When Adventureland Stinks

Have you ever considered just how powerful the Walt Disney corporation is?  On a truly global scale, they play a major role in shaping cultural attitudes and values at a level that not even public education can compete with.  For instance:

They have their own pronunciation of the word “Caribbean” and they’ve convinced you to use it.

When you look at a world map, or talk about taking a luxury cruise, you pronounce Caribbean the way the British Empire intended when they ruled the earth; you say it with the emphasis on the RIBB portion on the word.  You say “Ca-RIBB-ian”.

But the minute you set foot in a Disney Theme Park or movie theater you immediately begin pronouncing it like the name of the Disney ride; with an emphasis on the BE-IN part of the word.  You say “Care-A-BE-IN.”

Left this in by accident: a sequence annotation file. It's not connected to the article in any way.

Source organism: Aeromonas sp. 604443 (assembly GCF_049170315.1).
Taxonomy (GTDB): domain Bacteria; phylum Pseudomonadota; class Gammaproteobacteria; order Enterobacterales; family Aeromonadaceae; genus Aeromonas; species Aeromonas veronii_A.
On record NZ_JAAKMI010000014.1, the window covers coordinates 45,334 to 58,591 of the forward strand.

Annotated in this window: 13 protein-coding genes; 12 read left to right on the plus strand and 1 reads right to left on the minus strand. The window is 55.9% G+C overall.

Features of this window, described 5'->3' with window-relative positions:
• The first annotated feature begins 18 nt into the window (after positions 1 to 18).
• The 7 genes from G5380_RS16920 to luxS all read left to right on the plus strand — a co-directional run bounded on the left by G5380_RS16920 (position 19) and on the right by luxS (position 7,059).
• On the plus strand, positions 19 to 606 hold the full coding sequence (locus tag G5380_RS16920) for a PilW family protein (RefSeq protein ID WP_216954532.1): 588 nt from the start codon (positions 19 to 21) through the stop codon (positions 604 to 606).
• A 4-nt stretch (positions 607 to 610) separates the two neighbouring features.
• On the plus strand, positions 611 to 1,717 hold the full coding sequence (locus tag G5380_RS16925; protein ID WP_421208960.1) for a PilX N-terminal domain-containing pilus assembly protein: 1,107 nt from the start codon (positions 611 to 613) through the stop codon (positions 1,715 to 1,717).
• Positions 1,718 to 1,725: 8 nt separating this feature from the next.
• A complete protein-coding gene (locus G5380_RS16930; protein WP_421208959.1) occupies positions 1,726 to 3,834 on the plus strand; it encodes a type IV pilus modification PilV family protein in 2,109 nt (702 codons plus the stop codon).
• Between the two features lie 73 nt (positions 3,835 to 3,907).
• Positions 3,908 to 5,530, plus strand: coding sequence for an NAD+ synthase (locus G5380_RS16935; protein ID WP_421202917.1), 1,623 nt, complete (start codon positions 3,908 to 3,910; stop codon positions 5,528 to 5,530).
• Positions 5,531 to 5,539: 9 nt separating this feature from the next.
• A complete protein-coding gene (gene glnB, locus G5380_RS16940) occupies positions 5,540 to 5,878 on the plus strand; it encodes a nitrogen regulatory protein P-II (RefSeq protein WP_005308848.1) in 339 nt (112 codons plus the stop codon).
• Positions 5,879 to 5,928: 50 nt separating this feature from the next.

While there is no official pronunciation of the word in a real world context (it can vary from Island to Island) there absolutely IS a correct pronunciation of the word in the Disney context.

If you don’t believe me, try announcing to your friends that you’re headed over to ride the “Pirates of the Ca-RIBB-ian” and watch what happens; people snap their heads around to identify the “idiot foreigner” who, quite probably, also has no idea that $9 is a reasonable price for a churro.

The ability to create an artificial environment of agreement where agreement does not naturally exist is a true demonstration of power.